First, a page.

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Footnotes and Endnotes

In the MHRA system, references to sources used in your work are set out in full in notes, either at the bottom of each page (footnotes) or at the end of the piece of work (endnotes). In a book-length piece, a new series of notes should begin with each chapter.

Every time the ideas, facts or opinions of another are used in a piece of work it must be acknowledged with a full reference. Whether a source is quoted directly or indirectly, paraphrased or summarised, it must be acknowledged with a footnote or endnote. To do otherwise is plagiarism.

Notes should include the minimum information necessary for a reader to find and consult your source. Other material should, as far as possible, be included in the text. Footnotes should never be used as a means of getting round word limits by including information or argument in them that should be in the main text. It should be possible to read the entire piece of work without having to refer to a footnote for anything other than references.

Notes should be numbered sequentially (1,2,3 etc). Do not use the same number more than once to refer the reader to an earlier note.

Numbers should follow punctuation, and preferably be placed at the end of a sentence. Numbers should, however, be placed before a dash. When citing quoted sources, the number should be placed at the end of the quotation and not after the author's name if that appears first in the text.

Notes should always end with a full stop.


It has long been argued that pork and leek sausages are better than pork and apple.1 However, Neville has recently produced conclusive evidence to the contrary.2

1 John Butcher, The Perfect Sausage: From Pigsty to Plate (Cumberland: Pork Press, 1990), pp. 78-90.

2 Harry Neville, Breakfast Bangers (London: Brown, 2005), pp. 56-98.

In his 'Sausages Are Not the Only Meat', Brown set out what has now become the standard definition of 'the perfect sausage'1 - though not without causing a degree of consternation among scholars.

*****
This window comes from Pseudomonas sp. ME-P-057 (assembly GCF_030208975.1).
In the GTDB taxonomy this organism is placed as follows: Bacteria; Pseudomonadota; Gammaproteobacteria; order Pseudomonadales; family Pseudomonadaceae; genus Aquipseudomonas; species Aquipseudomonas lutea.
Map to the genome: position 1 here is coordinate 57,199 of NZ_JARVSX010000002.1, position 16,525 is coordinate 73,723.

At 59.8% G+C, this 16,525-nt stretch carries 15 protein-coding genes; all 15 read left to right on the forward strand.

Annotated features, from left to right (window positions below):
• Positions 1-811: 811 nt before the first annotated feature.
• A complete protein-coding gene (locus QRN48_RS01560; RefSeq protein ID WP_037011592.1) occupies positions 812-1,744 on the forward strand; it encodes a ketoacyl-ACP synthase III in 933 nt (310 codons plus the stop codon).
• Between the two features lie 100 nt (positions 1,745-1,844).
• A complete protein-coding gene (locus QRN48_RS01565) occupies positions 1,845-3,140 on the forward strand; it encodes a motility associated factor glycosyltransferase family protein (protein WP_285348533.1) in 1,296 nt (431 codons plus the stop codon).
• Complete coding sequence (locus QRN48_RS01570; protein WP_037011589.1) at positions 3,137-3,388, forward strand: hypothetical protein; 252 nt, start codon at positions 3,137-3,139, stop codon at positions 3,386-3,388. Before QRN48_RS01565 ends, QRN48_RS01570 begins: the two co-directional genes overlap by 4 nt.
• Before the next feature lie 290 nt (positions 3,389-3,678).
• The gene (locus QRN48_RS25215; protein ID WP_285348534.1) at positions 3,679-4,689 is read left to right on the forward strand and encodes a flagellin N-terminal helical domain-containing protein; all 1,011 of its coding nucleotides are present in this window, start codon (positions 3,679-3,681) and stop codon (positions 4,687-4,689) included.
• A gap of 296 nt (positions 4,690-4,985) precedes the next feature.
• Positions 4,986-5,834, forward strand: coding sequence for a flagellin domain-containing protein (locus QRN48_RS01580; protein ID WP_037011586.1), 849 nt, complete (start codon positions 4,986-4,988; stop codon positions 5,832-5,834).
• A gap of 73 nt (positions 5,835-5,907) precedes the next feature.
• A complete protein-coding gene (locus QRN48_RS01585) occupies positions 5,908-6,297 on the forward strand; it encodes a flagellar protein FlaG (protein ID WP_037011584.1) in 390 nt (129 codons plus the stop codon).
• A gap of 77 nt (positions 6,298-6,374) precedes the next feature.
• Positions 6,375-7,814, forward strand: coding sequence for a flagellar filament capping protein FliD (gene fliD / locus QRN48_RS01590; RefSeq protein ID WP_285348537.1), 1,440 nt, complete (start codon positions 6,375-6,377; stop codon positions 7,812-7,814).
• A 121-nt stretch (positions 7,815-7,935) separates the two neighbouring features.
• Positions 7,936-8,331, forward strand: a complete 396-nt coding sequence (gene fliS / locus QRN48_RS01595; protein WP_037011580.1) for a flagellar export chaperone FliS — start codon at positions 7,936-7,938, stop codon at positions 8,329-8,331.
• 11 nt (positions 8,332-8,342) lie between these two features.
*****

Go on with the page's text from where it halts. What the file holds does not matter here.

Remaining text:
1 James Brown, Sausages Are Not the Only Meat (Cumberland: Pork Press, 1995), pp. 60-78.



In which of these sentences are the note numbers correctly placed?

a) The 'perfect sausage' was first described by Brown1 in 1787.
b) In a recent piece of research, Neville has demonstrated that sausages are always best when cooked slowly in the Aga.2
c) Neville's description of the perfect sausage3 - one that is 'crunchy but not crispy' - has become the basis for subsequent scholarship.
d) It has been argued that it is impossible to reproduce Mrs Brown's special sausage recipe under modern hygeine conditions.4
e) Neville's research methods have been criticised by the British Medical Association, as they have led to twenty second-year students becoming seriously obese.5
f) A BMA report published in 2004 described Neville as 'dangerously obsessed'6 by sausages.
a) Well Done! The note number should be placed at the end of the sentence, and after the full stop.a) Oh dear! Always place the note number after punctuation, and not after the author's name.b) Well Done! This number is correctly placed.b) Oh Dear! This number is correctly placed!c) Yes! The number would be better placed after the quote, and -remember - before the dash!c) No! Put the number after the quote, and in this case, before the dash.d) Well Done! The number follows the full stop at the end of the sentence.d) Oh Dear! This number is correctly placed.e) Yes. e) The note number is correctly placed.f) Well Done! The number would be better placed at the end of the sentence.f) No! The number would be better placed at the end of the sentence.
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